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Surveillance of Tuberculosis and AIDS Co-Morbidity -- Florida, 1981-1993

Because immunosuppression induced by human immunodeficiency virus (HIV) infection increases the likelihood that latent tuberculosis (TB) infection will become active in HIV-infected persons (1,2), in 1987, extrapulmonary or disseminated TB was added to the acquired immunodeficiency syndrome (AIDS) surveillance case definition (3), and in 1993, pulmonary TB in HIV-infected persons was added to the case definition (4). In Florida and other areas (5), AIDS surveillance activities include assessment of the completeness and validity of reported cases based on confidential record linkages with the TB registry and other disease registries. In December 1993, the Florida Department of Health and Rehabilitative Services (HRS) matched cases from the AIDS and TB registries to verify documented TB data, include more complete TB data on the AIDS registry, and identify cases from the AIDS registry with unreported TB. This report summarizes an analysis of this match, which underscored the need for collaboration and crosstraining of surveillance staff in AIDS and TB reporting.

HRS matched the records of all 16,559 cases of TB reported in Florida from 1984 (the earliest year for which computerized TB data were available) through December 22, 1993, with records of all 36,002 cases of AIDS reported in Florida from 1981 through December 22, 1993. Persons with atypical mycobacterioses and persons who did not reside in Florida at the time of TB diagnosis were excluded. Computer matching was based on combinations of the variables of name, date of birth, race, and sex and identified 5135 possible matches. Manual record reviews by HRS staff confirmed that 2567 (7.1%) patients reported with AIDS on the AIDS registry also were reported with TB on the TB registry.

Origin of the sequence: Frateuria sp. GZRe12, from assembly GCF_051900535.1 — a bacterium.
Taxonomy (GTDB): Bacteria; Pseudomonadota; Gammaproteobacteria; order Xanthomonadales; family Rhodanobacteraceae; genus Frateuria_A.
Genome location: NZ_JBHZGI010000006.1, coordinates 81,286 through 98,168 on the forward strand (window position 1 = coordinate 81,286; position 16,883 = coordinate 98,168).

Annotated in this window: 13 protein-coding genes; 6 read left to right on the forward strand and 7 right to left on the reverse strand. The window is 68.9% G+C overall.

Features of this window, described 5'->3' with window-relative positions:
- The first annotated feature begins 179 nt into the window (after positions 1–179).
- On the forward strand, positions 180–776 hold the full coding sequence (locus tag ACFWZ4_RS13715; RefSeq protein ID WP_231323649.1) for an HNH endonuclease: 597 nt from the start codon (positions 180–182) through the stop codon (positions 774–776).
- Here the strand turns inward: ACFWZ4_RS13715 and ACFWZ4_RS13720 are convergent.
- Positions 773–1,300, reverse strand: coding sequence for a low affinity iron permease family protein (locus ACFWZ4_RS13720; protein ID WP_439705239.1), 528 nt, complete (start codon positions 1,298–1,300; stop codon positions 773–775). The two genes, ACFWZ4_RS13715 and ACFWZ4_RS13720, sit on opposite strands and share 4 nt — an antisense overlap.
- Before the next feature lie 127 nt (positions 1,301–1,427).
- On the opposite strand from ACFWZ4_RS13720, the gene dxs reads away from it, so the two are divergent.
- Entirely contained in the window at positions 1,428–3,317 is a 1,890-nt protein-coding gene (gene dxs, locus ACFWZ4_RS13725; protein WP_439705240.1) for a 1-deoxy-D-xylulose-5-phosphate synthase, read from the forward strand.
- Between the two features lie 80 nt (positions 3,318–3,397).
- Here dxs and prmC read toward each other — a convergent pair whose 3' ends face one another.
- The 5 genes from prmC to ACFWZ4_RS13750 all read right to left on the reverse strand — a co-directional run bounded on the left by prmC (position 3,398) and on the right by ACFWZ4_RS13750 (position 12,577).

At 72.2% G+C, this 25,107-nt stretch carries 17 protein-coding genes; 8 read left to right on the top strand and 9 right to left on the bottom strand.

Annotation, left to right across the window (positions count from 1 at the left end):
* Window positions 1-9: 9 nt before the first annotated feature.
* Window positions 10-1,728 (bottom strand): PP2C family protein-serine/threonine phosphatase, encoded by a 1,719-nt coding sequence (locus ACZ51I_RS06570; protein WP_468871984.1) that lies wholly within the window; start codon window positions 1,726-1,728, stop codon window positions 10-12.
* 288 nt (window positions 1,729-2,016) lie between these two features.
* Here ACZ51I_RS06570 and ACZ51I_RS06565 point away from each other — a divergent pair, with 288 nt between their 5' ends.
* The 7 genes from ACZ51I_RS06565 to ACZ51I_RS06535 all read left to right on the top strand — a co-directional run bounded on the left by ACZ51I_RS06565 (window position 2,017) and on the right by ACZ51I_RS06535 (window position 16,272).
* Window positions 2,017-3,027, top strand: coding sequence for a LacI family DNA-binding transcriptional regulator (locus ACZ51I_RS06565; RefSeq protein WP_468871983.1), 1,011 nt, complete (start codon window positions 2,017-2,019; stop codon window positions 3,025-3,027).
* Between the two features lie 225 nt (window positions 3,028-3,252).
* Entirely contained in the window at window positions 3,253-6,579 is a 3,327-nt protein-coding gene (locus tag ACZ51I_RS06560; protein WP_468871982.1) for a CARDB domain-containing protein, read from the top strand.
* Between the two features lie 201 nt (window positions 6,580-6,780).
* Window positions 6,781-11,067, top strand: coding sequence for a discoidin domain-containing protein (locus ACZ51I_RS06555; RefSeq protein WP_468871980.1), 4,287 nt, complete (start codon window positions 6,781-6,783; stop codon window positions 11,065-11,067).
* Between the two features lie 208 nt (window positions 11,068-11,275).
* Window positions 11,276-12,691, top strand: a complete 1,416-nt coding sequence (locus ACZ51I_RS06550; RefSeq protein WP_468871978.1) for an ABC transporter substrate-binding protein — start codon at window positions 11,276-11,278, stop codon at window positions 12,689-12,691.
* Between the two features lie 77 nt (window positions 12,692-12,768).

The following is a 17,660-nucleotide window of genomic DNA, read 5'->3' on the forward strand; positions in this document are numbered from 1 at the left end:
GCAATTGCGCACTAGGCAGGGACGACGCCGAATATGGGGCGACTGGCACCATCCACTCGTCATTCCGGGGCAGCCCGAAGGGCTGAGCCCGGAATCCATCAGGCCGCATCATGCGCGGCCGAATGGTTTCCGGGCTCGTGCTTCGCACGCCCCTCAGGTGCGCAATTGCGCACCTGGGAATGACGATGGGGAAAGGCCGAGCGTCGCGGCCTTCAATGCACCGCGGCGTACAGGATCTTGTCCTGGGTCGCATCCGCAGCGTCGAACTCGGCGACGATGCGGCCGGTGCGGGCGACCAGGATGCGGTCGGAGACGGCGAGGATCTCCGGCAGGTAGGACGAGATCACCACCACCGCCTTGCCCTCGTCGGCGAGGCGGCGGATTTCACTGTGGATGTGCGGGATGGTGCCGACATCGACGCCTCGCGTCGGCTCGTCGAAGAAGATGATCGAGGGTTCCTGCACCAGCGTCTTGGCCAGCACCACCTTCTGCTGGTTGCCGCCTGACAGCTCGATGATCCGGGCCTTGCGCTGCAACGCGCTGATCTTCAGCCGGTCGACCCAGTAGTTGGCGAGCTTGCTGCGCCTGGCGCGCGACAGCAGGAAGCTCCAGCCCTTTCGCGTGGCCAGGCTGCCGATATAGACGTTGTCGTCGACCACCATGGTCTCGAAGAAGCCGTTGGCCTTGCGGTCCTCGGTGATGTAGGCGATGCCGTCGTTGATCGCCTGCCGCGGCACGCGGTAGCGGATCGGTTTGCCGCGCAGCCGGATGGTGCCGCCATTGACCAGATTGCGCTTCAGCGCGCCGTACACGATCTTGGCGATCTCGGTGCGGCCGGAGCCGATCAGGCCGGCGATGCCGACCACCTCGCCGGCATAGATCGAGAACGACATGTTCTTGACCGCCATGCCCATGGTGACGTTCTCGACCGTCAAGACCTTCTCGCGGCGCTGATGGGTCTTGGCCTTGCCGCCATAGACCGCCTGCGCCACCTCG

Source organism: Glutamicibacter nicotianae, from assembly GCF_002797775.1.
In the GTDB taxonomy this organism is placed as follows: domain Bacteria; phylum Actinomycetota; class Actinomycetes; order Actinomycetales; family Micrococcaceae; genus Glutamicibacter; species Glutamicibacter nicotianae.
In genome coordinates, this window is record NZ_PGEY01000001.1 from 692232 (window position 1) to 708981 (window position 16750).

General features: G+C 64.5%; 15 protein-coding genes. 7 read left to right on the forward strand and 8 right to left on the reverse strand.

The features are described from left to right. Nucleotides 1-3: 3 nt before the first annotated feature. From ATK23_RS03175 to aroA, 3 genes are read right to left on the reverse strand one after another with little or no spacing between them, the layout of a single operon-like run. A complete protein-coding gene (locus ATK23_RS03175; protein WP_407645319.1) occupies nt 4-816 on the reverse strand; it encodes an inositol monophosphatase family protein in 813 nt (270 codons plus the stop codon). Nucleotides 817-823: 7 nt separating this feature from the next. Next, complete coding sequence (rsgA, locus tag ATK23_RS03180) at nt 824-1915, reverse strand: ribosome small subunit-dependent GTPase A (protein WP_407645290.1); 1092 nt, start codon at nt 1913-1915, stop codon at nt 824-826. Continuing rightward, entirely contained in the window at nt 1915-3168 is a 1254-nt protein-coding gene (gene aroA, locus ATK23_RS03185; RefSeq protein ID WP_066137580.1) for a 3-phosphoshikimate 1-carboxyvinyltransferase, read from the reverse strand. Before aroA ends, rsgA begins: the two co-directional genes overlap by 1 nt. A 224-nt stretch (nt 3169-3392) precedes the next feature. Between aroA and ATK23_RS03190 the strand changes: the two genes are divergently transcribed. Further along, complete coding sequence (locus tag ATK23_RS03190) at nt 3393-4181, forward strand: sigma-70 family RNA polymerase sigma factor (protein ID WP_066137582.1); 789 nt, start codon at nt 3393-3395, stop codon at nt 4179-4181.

Of the 2567 identified registry matches, 2137 (83.2%) were previously reported with TB on the AIDS registry; the remaining 430 cases had been reported to the AIDS registry without documentation of TB (Figure_1). AIDS cases matched with the TB registry were updated with more complete TB data, including date of diagnosis and whether the TB was pulmonary, extrapulmonary, or both.

Of the 36,002 cumulative AIDS cases, reports for 2816 (7.8%) cases indicated that the patient also had TB. For 679 AIDS cases with TB that were listed on the AIDS registry but that had not been reported to the TB registry as having TB, medical records were reviewed by HRS AIDS and TB surveillance staff, and cases were classified into mutually exclusive categories (Table_1). Reviews confirmed 78 (11.5%) as newly identified TB cases for the TB registry. Of the 516 AIDS cases that lacked validated TB diagnoses, for 298 (43.9%) investigators could not identify data to substantiate the CDC TB case definition, and for 90 (13.3%), cultures indicated infection with other species of mycobacteria (most frequently Mycobacterium avium). In addition, some cases originally diagnosed by physicians as TB were later revised, based on subsequent documentation, to a diagnosis of pneumonia from other causes. Because most (99%) of the 516 records without validated TB had other documented AIDS case criteria, they remained in the AIDS registry after correction of their TB status. Following the addition of updated TB data to some AIDS cases and the removal from the AIDS registry of some initially TB-defined AIDS cases with nonvalidated TB information, the number of reported AIDS cases with TB decreased 4.5% (from 2816 to 2690).

Reported by: L Conti, DVM, S Lieb, MPH, T Liberti, R White, MBA, L Crockett, MD, R Hopkins, MD, State Epidemiologist, Florida Dept of Health and Rehabilitative Svcs. Surveillance Br, Div of HIV/AIDS Prevention, National Center for Prevention Svcs, CDC.

Editorial Note